Betty’s Cherry Tree

This what I shared at Betty”s Memorial Service.  Several people asked me for a copy so I am posting it here.  Feel free to share.

When it came time for us to plan this service, I thought of a European cathedral with a grand pipe organ where each of her organ friends could play one of her favorite Bach pieces, but I’ve never planned a destination memorial service before…so…instead, we opted for something simpler, that would honor Betty, instead of Bach.  Something that would express her heart, where we could share our Betty memories.  I wish I could read you every email I have received, because each is a piece of her.  She talked to the family about her friends and vice-versa…I know for a fact, she has force fed many of you with my writing for years!

Seriously though, her accomplishments are so many I couldn’t list them all in her obituary. I could stand here half a day and read them off, but that would not give you the heart of Betty.  Stories are much a much better vehicle to show rather than tell.  So let me show you Betty.

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The cherry tree outside her front window is spectacular.  It is evident that it has been there for decades, from its thick trunk to its broad reaching branches. Last week, the buds were opening into fluffs of ballet slipper pink.  Other petals varied from the color of an embarrassed blush to pink lemonade. Whole blossoms had multiple shades of pink which brought depth and texture to the tree.  When the wind rustled, powder pink confetti rained down, like it was a garden party.  And when the sun hit those blossoms, they glowed. It was as if the tree was enchanted the way it stood guard over the house, watching all who came and went to care for its owner.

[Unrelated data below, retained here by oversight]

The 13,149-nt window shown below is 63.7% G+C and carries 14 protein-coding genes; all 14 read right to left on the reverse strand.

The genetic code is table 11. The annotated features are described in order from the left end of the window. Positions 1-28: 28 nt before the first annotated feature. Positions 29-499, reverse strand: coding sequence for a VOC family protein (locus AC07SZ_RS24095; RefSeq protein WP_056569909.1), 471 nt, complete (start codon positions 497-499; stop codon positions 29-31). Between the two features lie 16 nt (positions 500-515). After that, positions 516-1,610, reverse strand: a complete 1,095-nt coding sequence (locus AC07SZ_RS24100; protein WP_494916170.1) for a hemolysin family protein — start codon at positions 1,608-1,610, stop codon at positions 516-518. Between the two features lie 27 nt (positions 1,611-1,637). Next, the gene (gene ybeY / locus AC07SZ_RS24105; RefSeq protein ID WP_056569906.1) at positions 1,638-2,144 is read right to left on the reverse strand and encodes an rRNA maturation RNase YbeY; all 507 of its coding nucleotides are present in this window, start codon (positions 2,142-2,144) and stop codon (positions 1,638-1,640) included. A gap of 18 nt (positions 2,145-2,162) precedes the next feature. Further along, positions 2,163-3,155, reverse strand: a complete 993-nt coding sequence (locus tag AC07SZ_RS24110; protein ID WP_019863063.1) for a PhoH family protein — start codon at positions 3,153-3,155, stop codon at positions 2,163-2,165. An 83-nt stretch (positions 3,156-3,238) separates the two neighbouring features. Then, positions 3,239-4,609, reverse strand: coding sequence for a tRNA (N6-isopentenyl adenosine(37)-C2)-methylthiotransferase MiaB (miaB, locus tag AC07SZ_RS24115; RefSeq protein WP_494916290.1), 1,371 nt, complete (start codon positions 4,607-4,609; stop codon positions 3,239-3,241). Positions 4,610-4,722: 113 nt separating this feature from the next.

cherry tree wide shot.jpg


On Saturday, Betty was sitting up in her wheelchair.  It was the clearest she had been mentally in days.  We facetimed her grandnephew David in India, for his birthday.  Her grandnieces Liane and Kara were there too along with others who joyfully sang happy birthday to him as Betty joined in the song.  Then she asked, “Is my tree blooming?”  A parade of people wheeled her into her newly organized front room so she could stop worrying about the piles of papers, and so she could get a good look at her tree from the window.  When she saw her tree, she smiled the most genuine smiled we had seen in weeks.  “It is worth it,” she said.  It seems the tree’s roots had entangled in the AC unit. She told us how she had been 6 years without AC in order to preserve the tree.  She knew the cost of that beauty, and she was willing to pay it.